Eastern promisesArtist finds creative salvation in Vedic deities
Published November 1, 2012 by Zoltan Varadi in Visual Arts
As he tells it, Brian Batista has been an artist for over 30 years; he just hasn’t had much work to show for it. He says he knew he wanted to paint since he was five, but due to the interceding diversions of school and work, he’s just now holding his second solo show.
While Batista graduated from the Alberta College of Art and Design in 2001 and was lucky enough to get a job straight out of the gate as Emmedia’s production co-ordinator — a role he held for eight years — the resulting 16-hour days didn’t leave much time to hit the canvas.
So, he walked away from it all.
“When you work in artist-run centres, you’re working for the artist — and I wanted to be the artist again,” he says. “I was like, okay, I’ve had enough, because I needed some growth.... I tried to redefine myself.... Everyone knew me as the video guy. And there was a huge falling out period — I felt lost for about six months. I wasn’t the video guy. I didn’t have those jobs anymore. In your 30s that’s a lot scarier.”
Thankfully, Batista had no less than a pantheon of deities to guide the way; while he maintains he’s “close to being an atheist,” he was attracted to the iconography of Tibetan Buddhism on an aesthetic if not spiritual level. Saying he wasn’t quite sure of his own style, he researched figures in museums from New York to Los Angeles, Toronto to Calgary.
“What really interests me is that it’s all about the human condition,” he says. “Also, I’m super-literal, and [in Tibetan art] every object has a meaning and tells a story. I don’t really understand abstract art, and classical, figurative art is a little too obvious. I like symbols, motifs and iconography, but I still want to do figurative work.”
So Batista ventured forth with his first major series of works, fairly faithful (if a little brighter colour-scheme wise) representations of these deities, even going so far as to teach himself the sacred geometry that the Tibetans used in determining scale, proportions and positioning of their subjects.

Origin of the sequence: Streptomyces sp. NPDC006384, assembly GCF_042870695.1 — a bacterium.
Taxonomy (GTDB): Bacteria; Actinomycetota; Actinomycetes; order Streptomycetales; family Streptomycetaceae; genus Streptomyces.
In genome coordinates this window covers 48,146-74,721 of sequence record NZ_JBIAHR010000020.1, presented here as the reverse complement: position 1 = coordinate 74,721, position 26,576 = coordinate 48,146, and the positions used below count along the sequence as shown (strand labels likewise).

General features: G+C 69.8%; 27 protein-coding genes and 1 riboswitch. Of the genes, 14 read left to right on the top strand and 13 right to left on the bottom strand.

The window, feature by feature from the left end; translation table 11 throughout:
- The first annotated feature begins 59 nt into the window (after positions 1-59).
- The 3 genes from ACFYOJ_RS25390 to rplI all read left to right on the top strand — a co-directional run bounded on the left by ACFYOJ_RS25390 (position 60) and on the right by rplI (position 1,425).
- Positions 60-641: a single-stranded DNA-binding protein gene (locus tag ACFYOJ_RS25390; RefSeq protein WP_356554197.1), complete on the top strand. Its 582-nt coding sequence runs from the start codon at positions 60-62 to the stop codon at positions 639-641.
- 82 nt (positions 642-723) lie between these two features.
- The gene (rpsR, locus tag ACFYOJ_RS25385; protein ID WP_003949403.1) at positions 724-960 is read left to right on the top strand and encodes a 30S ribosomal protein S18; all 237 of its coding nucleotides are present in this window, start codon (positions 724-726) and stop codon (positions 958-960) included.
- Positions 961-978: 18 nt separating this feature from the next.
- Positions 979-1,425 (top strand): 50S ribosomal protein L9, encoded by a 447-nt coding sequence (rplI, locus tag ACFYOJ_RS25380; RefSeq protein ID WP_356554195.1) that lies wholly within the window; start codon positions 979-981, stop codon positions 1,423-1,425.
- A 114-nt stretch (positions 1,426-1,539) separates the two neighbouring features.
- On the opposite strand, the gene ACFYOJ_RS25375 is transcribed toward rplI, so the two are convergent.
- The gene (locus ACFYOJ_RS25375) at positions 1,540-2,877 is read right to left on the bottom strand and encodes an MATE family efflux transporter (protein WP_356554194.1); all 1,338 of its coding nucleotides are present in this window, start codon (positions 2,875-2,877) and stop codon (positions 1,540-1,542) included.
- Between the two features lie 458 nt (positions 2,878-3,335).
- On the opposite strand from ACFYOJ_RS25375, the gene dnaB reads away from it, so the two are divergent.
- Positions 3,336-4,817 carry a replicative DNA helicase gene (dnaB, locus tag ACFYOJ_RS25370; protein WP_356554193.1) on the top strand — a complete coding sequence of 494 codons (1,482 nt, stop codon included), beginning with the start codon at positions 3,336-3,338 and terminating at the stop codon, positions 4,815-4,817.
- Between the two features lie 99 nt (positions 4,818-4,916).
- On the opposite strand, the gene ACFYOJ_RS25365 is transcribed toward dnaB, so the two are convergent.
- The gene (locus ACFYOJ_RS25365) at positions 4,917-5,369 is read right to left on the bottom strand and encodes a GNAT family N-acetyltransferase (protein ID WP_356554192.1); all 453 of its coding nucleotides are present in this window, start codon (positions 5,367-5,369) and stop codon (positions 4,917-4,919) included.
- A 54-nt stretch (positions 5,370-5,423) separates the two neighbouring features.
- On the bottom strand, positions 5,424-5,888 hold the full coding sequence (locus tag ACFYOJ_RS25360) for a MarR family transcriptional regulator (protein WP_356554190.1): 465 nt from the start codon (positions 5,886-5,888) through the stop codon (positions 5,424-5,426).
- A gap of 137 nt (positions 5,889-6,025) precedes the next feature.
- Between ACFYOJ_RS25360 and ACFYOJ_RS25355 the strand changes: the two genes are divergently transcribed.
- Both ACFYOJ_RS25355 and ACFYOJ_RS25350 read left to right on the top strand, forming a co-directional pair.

“The Tibetan stuff is relationships to everything else — if one leg is up the other has to be down, if one leg is pointed this way, the other has to be pointed that way,” explains Batista. “It creates a balance, somehow, using those shapes and that math.”
For his current exhibition at Stride — Divine Inspiration — Batista reached even further back in time, looking to the Vedic deities of Hinduism which later informed the Tibetan Buddhist pantheon. However, this time around Batista allowed himself more representational leeway — while elephant-headed Ganesh comes across pretty much how you’d expect, the goddess Lakshmi appears with dreadlocks and holds a banjo, and the traditionally male Shiva is rendered in female form (fun fact — his model was Carisa Hendrix, local Guinness record-holding fire eater and last week’s subject of this publication’s Your Face Here).
Also, while the colourful images certainly pop out of the frames on their own accord, the effect is further emphasized with a pair of Chromatech 3D glasses, which are available at the gallery.
Batista downplays this visual twist, though — he says the paintings stand on their own without the effect — he just wanted to try it out after being introduced to the technique at a rave and then realizing he had already painted colours — much like a printmaker — in the order needed to produce a 3D image.
Indeed, it seems to be part and parcel of a journey of both serious (he’s also studied classical Florentine figurative painting) and playful exploration as he discovers what it is to be a working artist.
Batista admits he’s still finding his way, which is why having a place to show his work is of such importance.
“[Calgary artist Chris Cran] came up to my paintings and pointed out some things that just opened my eyes,” says Batista of the kind of dialogue facilitated by the opening of Divine Inspiration. “And that’s what I wanted, because I’m trying to get somewhere and I don’t know where that is.”